German Military Frigate Heads Toward the Red Sea for a Planned EU Mission to Protect Ships

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The frigate "Hessen" leaves the port at Wilhelmshaven, Germany
The frigate "Hessen" leaves the port at Wilhelmshaven, Germany, Thursday, Feb. 8, 2024, for the Red Sea. (Sina Schuldt/dpa via AP)

BERLIN — A German Navy frigate set sail on Thursday toward the Red Sea, where Berlin plans to have it take part in a European Union mission to help defend cargo ships from attacks by Yemen's Iranian-backed Houthi rebels that are hampering trade.

The Hessen set off from the North Sea port of Wilhelmshaven with about 240 servicepeople on board. The aim is to have it in place once the EU mission is given the official go-ahead and the German parliament has approved a mandate for the ship to join in, which is expected at the end of February.

EU foreign ministers are expected to sign off on the Red Sea mission on Feb. 19. Officials have said that seven countries in the bloc are ready to provide ships or planes.

The Iranian-backed Houthis have waged a persistent campaign of drone and missile attacks on commercial ships over Israel’s offensive in Gaza against Hamas, which began in October.

However, the rebels have frequently targeted vessels with tenuous or no clear links to Israel, imperiling shipping in a key route for global trade between Asia, the Middle East and Europe.

U.S. and British forces have carried out strikes against targets used by the Houthis, seeking to disrupt their missile-launching capabilities. But the EU's foreign policy chief, Josep Borrell, has said the EU mission — dubbed Aspides, from the Greek for “shield” — won't take part in any military strikes and will only operate at sea.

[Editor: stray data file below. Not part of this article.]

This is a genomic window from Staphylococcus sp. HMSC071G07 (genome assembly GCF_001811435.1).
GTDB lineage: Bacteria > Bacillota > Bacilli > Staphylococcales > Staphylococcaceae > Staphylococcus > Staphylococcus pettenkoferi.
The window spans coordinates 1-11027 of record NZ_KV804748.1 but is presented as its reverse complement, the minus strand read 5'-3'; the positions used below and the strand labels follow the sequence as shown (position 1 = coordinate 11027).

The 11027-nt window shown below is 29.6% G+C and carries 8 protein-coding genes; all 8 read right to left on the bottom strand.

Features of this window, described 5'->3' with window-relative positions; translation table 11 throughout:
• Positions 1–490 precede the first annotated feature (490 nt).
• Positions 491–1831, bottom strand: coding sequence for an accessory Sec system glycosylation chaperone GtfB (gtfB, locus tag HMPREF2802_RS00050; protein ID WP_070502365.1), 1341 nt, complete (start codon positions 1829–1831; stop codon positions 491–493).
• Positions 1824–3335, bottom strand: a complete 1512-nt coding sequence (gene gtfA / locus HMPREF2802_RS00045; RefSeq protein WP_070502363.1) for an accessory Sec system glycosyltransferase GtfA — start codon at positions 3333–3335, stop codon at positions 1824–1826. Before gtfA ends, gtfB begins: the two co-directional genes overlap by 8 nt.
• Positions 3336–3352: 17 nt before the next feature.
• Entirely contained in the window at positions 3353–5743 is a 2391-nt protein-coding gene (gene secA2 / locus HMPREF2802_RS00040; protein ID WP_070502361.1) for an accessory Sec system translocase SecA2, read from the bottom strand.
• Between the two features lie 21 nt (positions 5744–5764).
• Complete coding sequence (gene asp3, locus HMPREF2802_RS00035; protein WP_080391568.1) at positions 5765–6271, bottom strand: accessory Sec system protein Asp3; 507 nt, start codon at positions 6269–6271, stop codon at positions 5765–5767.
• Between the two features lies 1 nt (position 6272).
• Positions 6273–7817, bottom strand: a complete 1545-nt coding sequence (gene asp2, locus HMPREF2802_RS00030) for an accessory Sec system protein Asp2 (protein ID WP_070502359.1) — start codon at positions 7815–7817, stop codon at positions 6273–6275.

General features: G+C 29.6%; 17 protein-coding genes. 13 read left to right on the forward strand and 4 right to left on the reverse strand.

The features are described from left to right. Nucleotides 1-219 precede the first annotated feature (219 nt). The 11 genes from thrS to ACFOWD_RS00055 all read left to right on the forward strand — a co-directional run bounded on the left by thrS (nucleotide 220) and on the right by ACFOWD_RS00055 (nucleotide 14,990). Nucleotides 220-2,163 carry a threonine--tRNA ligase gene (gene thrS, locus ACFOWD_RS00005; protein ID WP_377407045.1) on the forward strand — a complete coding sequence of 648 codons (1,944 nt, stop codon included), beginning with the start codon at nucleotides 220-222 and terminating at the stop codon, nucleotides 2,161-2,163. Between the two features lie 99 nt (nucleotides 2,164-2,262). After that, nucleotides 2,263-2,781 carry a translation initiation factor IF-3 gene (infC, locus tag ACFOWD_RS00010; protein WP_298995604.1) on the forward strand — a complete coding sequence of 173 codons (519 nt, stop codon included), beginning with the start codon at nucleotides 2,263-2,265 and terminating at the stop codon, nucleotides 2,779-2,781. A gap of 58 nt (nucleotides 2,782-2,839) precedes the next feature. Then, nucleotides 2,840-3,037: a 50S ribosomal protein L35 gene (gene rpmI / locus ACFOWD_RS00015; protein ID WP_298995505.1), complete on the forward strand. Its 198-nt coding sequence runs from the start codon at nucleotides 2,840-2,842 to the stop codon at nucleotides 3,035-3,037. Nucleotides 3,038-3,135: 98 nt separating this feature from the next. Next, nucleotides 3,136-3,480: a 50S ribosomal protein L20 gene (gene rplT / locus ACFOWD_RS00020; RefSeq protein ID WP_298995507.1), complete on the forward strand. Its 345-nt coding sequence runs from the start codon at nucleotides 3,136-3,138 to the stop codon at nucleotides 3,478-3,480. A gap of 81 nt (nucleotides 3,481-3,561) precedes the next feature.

Meanwhile, the U.S. Central Command said on X, previously known as Twitter, that its forces conducted self-defense strikes against two Houthi mobile anti-ship cruise missiles on Wednesday morning as they prepared to launch against ships in the Red Sea.

And on Wednesday night, U.S. forces conducted a second strike against a Houthi mobile land attack cruise missile that was being prepared for launch.

“CENTCOM identified these missiles in Houthi-controlled areas of Yemen and determined they presented an imminent threat to U.S. Navy ships and merchant vessels in the region.” the post said. “These actions will protect freedom of navigation and make international waters safer and more secure for U.S. Navy and merchant vessels.”

The second strike came shortly after a U.S. drone blew up a car in the Iraqi capital, killing a high-ranking commander of the powerful Kataib Hezbollah militia on Wednesday night in Baghdad. The commander, Wissam Muhammad Sabir Al-Saadi, known as Abu Baqir Al-Saadi, was in charge of Kataib Hezbollah’s operations in Syria and responsible for “directly planning and participating in attacks” on American troops in the region.

In recent weeks, the United States and the United Kingdom, backed by other allies, have launched airstrikes targeting Houthi missile arsenals and launch sites for its attacks.

An air assault last Friday in Iraq and Syria targeted other Iranian-backed militias and the Iranian Revolutionary Guard in retaliation for a drone strike that killed three U.S. troops in Jordan.

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